Kevin Dotson might have been a healthy scratch for his first career game were it not for an injury sidelining David DeCastro. It would have been between he and J.C. Hassenauer. But with DeCastro down, he dressed right away for the Pittsburgh Steelers as the top backup guard, and then backup Stefen Wisniewski went down filling in for DeCastro.
As a result of that pair of injuries, Dotson had to close out the final possession of the season opener, and then made his first career start a game later in a win over the Denver Broncos. He drew positive reviews for his performance — enough to earn a game ball from his teammates, which he recently explained to the team’s website was important for him.
“Being an offensive lineman, you don’t expect really that much recognition, so to get it was a great feeling, and for it to be my first game, it meant a lot to me, and it kind of carried me through the season, knowing, at the beginning stages of me thinking that I belong,” he said, as part of The Standard video draft preview series.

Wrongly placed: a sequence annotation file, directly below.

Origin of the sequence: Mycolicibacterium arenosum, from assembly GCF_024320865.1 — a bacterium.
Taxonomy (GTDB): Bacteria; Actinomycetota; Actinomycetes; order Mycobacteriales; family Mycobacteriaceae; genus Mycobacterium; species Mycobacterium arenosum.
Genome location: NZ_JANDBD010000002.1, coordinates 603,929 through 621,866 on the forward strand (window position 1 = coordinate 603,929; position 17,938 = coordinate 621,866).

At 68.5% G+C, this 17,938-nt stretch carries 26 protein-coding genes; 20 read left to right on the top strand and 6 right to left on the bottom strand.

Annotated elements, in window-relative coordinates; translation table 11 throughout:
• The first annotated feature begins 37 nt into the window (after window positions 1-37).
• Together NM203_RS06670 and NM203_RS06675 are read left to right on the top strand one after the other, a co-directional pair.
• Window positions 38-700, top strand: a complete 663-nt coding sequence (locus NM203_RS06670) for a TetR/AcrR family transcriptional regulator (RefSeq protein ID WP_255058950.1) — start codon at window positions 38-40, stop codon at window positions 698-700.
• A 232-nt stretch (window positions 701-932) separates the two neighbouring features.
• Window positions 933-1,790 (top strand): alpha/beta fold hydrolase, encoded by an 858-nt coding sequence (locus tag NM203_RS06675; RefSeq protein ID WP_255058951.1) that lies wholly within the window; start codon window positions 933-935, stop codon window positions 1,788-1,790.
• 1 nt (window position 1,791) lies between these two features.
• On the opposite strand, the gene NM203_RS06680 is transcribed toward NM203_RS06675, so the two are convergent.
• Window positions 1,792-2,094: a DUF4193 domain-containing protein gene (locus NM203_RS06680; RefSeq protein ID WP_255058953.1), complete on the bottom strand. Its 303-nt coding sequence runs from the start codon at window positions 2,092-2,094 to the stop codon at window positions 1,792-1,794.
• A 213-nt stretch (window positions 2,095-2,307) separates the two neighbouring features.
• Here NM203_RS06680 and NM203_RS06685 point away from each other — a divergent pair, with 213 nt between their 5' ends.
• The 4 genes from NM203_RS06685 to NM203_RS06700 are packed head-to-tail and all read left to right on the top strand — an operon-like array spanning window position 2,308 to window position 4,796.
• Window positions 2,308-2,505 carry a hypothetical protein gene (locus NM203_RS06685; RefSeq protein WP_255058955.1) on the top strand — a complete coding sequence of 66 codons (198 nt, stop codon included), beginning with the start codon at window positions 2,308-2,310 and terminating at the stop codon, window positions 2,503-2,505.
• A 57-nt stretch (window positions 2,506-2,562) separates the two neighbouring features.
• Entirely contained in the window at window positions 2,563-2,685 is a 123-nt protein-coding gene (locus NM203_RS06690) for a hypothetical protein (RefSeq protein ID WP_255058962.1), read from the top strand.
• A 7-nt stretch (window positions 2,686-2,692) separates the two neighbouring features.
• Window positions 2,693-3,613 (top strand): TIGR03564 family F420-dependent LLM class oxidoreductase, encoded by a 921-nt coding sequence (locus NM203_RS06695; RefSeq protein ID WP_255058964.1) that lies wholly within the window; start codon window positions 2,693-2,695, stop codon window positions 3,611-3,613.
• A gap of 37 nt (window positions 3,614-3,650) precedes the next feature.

Pittsburgh picked Dotson in the fourth round last season out of Louisiana-Lafayette, and the first non-Combine player drafted. He has previously talked about the self-doubt that he faced and had to overcome step by step over the course of his rookie year, so it’s understandable that this gesture was big for him.
While he hasn’t used the specific term, Dotson likely experienced what is known as imposter syndrome, where an individual questions whether or not they truly belong in a position that they already hold, as though they were given that position by oversight.
But there’s a reason projections list Dotson as the Steelers’ starting left guard in 2021. That’s because he proved that he belonged. He did so even though he didn’t have much of an offseason. Even in what little on-field time that they did have in training camp, he spent some of that period sidelined with a knee injury.
He has said that he started to feel more comfortable when he got on the practice field and worked against other NFL players. But going up against somebody in practice and seeing them in a game are very different things.
“You can go against somebody in practice all day, but once a person goes into game mode, it’s kind of a different type of feel,” he said. “I could go against Tuitt and those guys every day, and I know that they’re going hard, they’re super hard to block, but I know if I went against them in a game, it would be two times harder.”
Dotson ultimately started four games — two at right guard, two at left — over the course of his rookie year, logging 360 offensive snaps. Now the expectation is that of a 17-game starter, as he continues to evolve and mature as an athlete and professional.